Samsung C27RG527”VA1920×1080240Hz48-240Hz
AOC AG272FCX627″VA1920×1080165Hz48-165Hz
AOC AG272FG3R27″VA1920×1080165Hz48-165Hz
ASUS VG27AQ27″IPS2560×1440144Hz48-144Hz
Acer CP3721K P32″IPS3840×2160120Hz48-120Hz
Acer XB273K GP27″IPS3840×2160120Hz48-120Hz
Acer CG437K P43″VA3840×2160120Hz48-120Hz
Acer VG252Q P25″IPS1920×1080144Hz48-144Hz
LG 27GL63T27″IPS1920×1080144Hz48-144Hz
LG 27GL65027″IPS1920×1080144Hz48-144Hz
LG 27GN750/27GP75027″IPS1920×1080240Hz48-240Hz
Gigabyte FI27Q27″IPS2560×1440144Hz48-144Hz
Gigabyte FI27Q-P27″IPS2560×1440165Hz48-165Hz
Acer XV273 X27″IPS1920×1080240Hz48-240Hz
LG 2019 OLED B9, C9, E955″, 65″, 77″OLED3840×2160120Hz40-120Hz
(HDMI 2.1)
LG 2020 OLED BX, CX, GX48″, 55″,
65″, 77″
(HDMI 2.1)
LG 2021 OLED B1, C1, G148″, 55″,
65″, 77″, 83″
(HDMI 2.1)
LG 2022 OLED B2, C2, G2, Z2,42″, 48″, 55″,
65″, 77″, 83″, 88″, 97″
(HDMI 2.1)
LG OLED Z9, ZX, Z1, Z277″, 88″OLED7680×4320120Hz40-120Hz
(HDMI 2.1)
Razer Raptor 2727″IPS2560×1440165Hz165Hz
Acer VG272U P27″IPS2560×1440144Hz48-144Hz
Acer VG272X27″IPS1920×1080240Hz48-240Hz
Dell Alienware AW2720HF27″IPS1920×1080240Hz48-240Hz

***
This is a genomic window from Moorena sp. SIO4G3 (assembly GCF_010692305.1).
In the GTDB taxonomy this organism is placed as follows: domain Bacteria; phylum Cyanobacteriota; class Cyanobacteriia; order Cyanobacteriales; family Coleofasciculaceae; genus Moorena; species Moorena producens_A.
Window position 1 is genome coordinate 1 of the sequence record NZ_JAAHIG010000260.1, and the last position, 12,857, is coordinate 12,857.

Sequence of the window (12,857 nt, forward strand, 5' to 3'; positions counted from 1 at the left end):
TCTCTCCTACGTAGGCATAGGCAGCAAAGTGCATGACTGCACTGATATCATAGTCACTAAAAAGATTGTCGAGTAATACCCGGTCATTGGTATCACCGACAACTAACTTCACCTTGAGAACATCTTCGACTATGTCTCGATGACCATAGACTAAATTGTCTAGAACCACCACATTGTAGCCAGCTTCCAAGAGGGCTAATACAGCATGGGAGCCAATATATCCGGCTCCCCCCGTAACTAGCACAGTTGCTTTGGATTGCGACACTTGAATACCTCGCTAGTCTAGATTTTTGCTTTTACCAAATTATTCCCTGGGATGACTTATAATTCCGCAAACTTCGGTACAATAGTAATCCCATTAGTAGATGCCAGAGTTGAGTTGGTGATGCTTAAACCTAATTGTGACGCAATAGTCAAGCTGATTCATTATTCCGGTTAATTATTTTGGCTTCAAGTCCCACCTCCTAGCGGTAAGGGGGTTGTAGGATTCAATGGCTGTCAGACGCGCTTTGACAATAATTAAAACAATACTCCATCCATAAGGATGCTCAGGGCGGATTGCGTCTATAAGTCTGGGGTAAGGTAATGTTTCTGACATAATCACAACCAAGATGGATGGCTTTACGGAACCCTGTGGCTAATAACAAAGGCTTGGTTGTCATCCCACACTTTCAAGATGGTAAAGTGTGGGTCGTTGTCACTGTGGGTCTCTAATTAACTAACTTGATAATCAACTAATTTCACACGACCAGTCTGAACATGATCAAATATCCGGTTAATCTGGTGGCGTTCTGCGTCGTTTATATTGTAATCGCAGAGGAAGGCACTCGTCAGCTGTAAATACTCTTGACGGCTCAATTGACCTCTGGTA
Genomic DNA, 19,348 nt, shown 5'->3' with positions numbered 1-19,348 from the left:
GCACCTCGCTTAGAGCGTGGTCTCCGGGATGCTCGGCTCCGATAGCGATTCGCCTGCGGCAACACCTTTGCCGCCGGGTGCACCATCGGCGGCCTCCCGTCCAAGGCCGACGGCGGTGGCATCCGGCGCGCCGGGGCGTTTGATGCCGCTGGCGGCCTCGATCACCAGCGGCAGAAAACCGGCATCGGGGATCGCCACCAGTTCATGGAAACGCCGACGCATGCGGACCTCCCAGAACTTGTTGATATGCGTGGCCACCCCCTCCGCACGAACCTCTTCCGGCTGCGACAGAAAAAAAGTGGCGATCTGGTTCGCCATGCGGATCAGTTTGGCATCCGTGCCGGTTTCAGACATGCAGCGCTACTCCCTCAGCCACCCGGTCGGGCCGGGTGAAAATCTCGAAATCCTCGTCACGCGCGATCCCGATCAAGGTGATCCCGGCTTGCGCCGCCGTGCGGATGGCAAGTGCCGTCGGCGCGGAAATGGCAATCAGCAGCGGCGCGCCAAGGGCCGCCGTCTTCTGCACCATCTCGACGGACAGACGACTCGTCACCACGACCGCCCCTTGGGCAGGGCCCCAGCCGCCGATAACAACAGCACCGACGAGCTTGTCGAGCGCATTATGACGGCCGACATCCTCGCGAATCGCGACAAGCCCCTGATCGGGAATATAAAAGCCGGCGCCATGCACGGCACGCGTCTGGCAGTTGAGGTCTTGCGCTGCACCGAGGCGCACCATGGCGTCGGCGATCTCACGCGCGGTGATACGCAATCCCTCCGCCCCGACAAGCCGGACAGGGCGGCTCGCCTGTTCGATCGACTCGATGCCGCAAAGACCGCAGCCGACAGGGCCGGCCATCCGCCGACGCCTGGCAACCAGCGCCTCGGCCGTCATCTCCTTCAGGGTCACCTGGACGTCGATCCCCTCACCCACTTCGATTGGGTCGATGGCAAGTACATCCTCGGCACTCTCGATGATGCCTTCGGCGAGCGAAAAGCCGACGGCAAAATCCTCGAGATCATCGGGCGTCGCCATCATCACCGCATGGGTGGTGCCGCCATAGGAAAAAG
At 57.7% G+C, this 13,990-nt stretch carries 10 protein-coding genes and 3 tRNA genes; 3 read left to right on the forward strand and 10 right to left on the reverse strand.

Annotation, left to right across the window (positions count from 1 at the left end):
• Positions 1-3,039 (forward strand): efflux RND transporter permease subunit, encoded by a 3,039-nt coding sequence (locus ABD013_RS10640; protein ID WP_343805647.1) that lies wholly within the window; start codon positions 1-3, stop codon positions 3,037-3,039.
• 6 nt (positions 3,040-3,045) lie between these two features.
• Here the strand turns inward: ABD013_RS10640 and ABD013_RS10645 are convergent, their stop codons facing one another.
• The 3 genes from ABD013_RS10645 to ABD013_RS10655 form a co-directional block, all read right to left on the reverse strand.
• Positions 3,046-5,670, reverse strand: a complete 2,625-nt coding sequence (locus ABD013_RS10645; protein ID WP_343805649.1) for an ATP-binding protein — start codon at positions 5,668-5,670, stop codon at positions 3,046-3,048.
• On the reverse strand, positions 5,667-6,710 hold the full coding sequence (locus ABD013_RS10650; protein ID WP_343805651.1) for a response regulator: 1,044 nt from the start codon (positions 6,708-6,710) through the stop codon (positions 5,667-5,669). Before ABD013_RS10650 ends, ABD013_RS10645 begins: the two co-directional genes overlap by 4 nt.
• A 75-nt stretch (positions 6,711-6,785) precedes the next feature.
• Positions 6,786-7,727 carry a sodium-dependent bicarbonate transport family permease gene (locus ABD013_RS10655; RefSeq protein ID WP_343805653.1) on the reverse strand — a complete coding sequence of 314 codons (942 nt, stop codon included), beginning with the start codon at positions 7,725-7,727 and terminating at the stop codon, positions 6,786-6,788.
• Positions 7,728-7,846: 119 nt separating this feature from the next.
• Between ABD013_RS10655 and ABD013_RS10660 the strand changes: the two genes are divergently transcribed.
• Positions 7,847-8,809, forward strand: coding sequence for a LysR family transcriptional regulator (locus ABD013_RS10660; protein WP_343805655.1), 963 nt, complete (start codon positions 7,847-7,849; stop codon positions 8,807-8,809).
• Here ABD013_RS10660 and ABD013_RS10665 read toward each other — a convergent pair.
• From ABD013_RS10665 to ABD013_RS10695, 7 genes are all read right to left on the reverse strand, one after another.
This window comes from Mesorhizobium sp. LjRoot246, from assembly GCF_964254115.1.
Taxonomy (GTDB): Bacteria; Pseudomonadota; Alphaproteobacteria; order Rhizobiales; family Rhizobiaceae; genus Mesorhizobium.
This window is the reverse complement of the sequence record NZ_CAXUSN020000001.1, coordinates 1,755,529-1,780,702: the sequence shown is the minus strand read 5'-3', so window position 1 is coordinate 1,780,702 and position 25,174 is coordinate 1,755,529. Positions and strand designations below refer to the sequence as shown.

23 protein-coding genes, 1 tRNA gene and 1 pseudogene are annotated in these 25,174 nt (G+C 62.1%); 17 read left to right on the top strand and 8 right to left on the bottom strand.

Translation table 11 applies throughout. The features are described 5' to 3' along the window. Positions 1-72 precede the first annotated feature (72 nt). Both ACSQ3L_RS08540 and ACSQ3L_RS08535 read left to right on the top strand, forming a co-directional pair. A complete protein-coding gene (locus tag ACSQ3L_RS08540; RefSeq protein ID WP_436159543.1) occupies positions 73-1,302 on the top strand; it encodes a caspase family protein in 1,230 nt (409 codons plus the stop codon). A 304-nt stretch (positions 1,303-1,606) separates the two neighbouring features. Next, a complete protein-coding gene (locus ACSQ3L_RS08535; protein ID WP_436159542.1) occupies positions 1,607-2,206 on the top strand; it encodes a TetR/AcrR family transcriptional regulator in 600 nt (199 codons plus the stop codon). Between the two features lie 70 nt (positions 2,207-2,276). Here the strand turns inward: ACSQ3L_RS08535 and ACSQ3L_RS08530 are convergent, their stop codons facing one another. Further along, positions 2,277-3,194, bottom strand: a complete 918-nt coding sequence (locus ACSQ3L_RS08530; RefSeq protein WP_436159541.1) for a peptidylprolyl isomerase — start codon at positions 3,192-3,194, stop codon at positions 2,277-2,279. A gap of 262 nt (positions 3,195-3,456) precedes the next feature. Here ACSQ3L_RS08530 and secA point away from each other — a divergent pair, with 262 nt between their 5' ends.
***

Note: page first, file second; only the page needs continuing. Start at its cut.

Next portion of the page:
Lenovo Y27Q-2027″IPS2560×1440165Hz48-165Hz
ASUS XG279Q27″IPS2560×1440165Hz48-165Hz
AOC 27G227″IPS1920×1080144Hz48-144Hz
Acer XB273U27″IPS2560×1440165Hz48-165Hz
Acer XV273U27″IPS2560×1440165Hz48-165Hz
ASUS VG259Q24.5”IPS1920×1080144Hz48-144Hz
MSI MAG251RX24.5″IPS1920×1080240Hz48-240Hz
ViewSonic XG27027″IPS1920×1080240Hz48-240Hz
Acer XV272U P27″IPS2560×1440144Hz48-144Hz
Dell AW5520QF55″OLED3840×2160120Hz48-120Hz
LG 38GN95038″IPS3840×160048-160Hz48-160Hz
LG 38WN95C38″IPS3840×160048-144Hz48-144Hz
LG 34GN85034″IPS3440×1440144Hz48-144Hz
Dell AW2521HF24.5″IPS1920×1080240Hz48-240Hz
Dell AW2521HFL24.5″IPS1920×1080240Hz48-240Hz
ASUS VG259QM24.5″IPS1920×1080240Hz48-240Hz
ASUS PG43UQ43″VA3840×2160120Hz48-120Hz
Acer XB253Q GX24.5″IPS1920×1080240Hz50-240Hz
Acer XV253QX24.5″IPS1920×1080240Hz48-240Hz
Acer VG252Q X24.5″IPS1920×1080240Hz48-240Hz
ASUS VG279QM27″IPS1920×1080240Hz48-240Hz
AOC AG271FZ227″TN1920×1080240Hz48-240Hz
AOC AG271F1G227″TN1920×1080165Hz48-165Hz
Acer XB273GX27″IPS1920×1080240Hz48-240Hz
Acer XB273GP27″IPS1920×1080144Hz48-144Hz
Acer XB323U32″IPS2560×1440165Hz48-165Hz
ASUS VG27B27″TN2560×1440165Hz48-165Hz
ASUS VG27AQL1A27″IPS2560×1440170Hz48-170Hz
Dell S2421HGF24″TN1920×1080144Hz48-144Hz
Lenovo G24-1024″TN1920×1080144Hz48-144Hz
LG 27GN95027″IPS3840×2160144Hz48-144Hz
LG 32GN50T
LG 32GN500
Samsung C27G75T27″VA2560×1440240Hz60-240Hz
Samsung C32G75T32″VA2560×1440240Hz60-240Hz
Samsung C49G95T49″VA5120×1440240Hz80-240Hz
Acer XB253Q GZ25″IPS1920×1080240Hz50-240Hz
Dell S2721HGF27″VA1920×1080144Hz48-144Hz
Dell S2721DGF27″IPS2560×1440165Hz48-165Hz
Lenovo G25-1025″IPS1920×1080144Hz48-144Hz
Acer XB273U GX27″IPS2560×1440240Hz48-240Hz
Acer VG272 LV27″IPS1920×1080165Hz48-165Hz
Acer XV272 LV27″IPS1920×1080165Hz48-165Hz